I felt a sorrow I’d never known before. I saw him in dreams. I stayed in bed. I cried. I cried so hard it felt like someone had jammed a cantaloupe in my throat. I couldn’t move. I couldn’t speak. I didn’t know how to grieve an ex-boyfriend in front of a boyfriend, so I shut the door and turned out the lights. Was I an enabler? What would saving him have looked like? I don’t believe you can save people; I learned quite directly that people who tried to “save” me from anorexia failed and our friendship ended. I thought and still think people who are struggling need love and not direction, but it was hard not to second-guess myself.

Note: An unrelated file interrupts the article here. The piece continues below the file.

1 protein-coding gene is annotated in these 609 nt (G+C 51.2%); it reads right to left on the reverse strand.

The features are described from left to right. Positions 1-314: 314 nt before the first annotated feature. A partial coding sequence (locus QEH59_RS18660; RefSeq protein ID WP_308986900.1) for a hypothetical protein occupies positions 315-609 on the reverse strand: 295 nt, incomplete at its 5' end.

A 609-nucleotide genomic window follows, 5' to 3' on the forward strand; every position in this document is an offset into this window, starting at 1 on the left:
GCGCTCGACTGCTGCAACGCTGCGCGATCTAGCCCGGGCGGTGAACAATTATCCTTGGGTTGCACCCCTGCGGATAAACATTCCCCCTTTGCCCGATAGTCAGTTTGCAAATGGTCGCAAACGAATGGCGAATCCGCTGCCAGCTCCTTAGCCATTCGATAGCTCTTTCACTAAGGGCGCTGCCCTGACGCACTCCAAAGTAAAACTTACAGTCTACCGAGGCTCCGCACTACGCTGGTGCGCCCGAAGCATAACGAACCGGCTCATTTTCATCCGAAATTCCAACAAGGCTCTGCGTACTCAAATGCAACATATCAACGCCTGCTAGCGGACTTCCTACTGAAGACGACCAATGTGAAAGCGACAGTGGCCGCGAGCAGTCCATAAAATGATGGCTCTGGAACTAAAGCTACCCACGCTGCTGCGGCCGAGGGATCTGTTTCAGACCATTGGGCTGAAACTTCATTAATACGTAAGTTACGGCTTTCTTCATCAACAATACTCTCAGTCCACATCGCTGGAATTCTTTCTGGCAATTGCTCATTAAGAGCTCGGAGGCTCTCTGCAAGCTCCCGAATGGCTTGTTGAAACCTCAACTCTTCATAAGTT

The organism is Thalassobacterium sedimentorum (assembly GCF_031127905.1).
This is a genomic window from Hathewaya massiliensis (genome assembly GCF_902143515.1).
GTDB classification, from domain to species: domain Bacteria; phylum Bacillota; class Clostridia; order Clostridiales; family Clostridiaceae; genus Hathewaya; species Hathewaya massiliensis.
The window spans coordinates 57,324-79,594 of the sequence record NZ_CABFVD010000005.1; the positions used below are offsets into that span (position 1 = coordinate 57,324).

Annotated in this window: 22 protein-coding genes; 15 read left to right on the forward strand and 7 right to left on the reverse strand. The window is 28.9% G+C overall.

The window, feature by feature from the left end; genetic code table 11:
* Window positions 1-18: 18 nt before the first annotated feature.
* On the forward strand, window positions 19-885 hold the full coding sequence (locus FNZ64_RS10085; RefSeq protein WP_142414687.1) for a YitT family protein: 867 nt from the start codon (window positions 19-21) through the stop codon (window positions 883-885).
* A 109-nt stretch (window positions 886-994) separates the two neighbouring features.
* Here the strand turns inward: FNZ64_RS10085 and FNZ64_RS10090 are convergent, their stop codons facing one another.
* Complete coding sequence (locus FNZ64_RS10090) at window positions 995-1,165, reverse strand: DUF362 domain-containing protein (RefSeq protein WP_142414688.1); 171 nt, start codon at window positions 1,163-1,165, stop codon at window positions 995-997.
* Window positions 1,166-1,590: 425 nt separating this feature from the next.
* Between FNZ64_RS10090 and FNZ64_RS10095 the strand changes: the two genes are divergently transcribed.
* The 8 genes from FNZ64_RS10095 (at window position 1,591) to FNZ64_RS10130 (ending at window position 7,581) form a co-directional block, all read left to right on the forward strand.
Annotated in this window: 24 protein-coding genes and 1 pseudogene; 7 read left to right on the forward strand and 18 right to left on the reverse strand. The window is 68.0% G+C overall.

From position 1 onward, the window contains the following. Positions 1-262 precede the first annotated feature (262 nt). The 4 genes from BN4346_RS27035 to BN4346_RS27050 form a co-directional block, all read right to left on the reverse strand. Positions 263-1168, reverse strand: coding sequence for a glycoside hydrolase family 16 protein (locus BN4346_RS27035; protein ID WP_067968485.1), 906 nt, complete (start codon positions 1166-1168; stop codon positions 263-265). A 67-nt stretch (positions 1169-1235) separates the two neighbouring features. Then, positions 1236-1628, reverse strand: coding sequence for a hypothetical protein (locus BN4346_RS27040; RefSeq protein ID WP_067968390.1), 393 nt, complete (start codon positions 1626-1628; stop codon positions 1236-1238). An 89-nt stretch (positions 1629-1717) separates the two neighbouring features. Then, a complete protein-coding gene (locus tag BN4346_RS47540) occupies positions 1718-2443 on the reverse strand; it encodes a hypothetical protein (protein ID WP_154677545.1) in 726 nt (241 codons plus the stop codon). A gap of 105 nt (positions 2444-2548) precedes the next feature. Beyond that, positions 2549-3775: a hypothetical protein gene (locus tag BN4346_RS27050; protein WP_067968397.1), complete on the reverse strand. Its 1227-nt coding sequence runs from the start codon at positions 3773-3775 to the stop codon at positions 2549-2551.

I attended his funeral by myself, sitting in the back. It’s been almost 10 years, but I still remember what I wore and that I thought I looked hot. It seemed like the least I could do for him. I walked by his casket and saw his embalmed body. I hated, I hated, I fucking hated drugs in that moment. I still hate drugs. I hate them with my whole being. I don’t know if drugs killed him and it’s not really my business. But I know he struggled, and I know I hate drugs.

It is possible to hate things that cause people to suffer, and to not judge people. I hate drugs and still want to decriminalize them; I think locking people up for drugs is a tool for oppressing people of color and preventing people from accessing the care they need. I’m writing about this because I don’t want stigma for anything.

I’m getting old. Thank God I’m getting old. It’s a privilege to get old.

Root Your Activism In Your Moral Clarity